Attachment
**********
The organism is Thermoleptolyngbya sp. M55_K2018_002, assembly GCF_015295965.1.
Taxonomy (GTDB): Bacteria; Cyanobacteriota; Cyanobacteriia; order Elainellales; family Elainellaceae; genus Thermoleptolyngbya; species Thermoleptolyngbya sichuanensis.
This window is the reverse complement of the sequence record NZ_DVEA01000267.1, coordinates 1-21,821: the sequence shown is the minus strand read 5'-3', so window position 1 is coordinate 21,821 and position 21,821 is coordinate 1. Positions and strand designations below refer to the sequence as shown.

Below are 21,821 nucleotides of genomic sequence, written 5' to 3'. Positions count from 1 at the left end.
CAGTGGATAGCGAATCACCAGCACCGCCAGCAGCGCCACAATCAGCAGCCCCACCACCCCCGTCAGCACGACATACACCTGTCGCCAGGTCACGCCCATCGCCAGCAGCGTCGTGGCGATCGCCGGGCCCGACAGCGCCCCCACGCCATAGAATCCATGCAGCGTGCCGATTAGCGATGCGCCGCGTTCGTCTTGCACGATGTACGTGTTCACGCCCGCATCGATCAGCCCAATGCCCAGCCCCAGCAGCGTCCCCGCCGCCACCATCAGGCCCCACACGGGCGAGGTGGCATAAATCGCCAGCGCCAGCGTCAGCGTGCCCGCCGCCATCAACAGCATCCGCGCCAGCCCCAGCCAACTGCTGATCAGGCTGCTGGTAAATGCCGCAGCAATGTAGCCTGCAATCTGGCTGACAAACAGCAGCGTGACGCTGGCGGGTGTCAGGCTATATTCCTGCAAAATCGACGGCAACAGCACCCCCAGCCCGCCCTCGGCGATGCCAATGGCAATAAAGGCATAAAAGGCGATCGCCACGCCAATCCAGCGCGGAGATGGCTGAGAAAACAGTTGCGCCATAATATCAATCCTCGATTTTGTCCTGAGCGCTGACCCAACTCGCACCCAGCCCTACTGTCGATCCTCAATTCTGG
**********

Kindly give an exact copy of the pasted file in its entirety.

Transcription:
The organism is Thermoleptolyngbya sp. M55_K2018_002, assembly GCF_015295965.1.
Taxonomy (GTDB): Bacteria; Cyanobacteriota; Cyanobacteriia; order Elainellales; family Elainellaceae; genus Thermoleptolyngbya; species Thermoleptolyngbya sichuanensis.
This window is the reverse complement of the sequence record NZ_DVEA01000267.1, coordinates 1-21,821: the sequence shown is the minus strand read 5'-3', so window position 1 is coordinate 21,821 and position 21,821 is coordinate 1. Positions and strand designations below refer to the sequence as shown.

Below are 21,821 nucleotides of genomic sequence, written 5' to 3'. Positions count from 1 at the left end.
CAGTGGATAGCGAATCACCAGCACCGCCAGCAGCGCCACAATCAGCAGCCCCACCACCCCCGTCAGCACGACATACACCTGTCGCCAGGTCACGCCCATCGCCAGCAGCGTCGTGGCGATCGCCGGGCCCGACAGCGCCCCCACGCCATAGAATCCATGCAGCGTGCCGATTAGCGATGCGCCGCGTTCGTCTTGCACGATGTACGTGTTCACGCCCGCATCGATCAGCCCAATGCCCAGCCCCAGCAGCGTCCCCGCCGCCACCATCAGGCCCCACACGGGCGAGGTGGCATAAATCGCCAGCGCCAGCGTCAGCGTGCCCGCCGCCATCAACAGCATCCGCGCCAGCCCCAGCCAACTGCTGATCAGGCTGCTGGTAAATGCCGCAGCAATGTAGCCTGCAATCTGGCTGACAAACAGCAGCGTGACGCTGGCGGGTGTCAGGCTATATTCCTGCAAAATCGACGGCAACAGCACCCCCAGCCCGCCCTCGGCGATGCCAATGGCAATAAAGGCATAAAAGGCGATCGCCACGCCAATCCAGCGCGGAGATGGCTGAGAAAACAGTTGCGCCATAATATCAATCCTCGATTTTGTCCTGAGCGCTGACCCAACTCGCACCCAGCCCTACTGTCGATCCTCAATTCTGG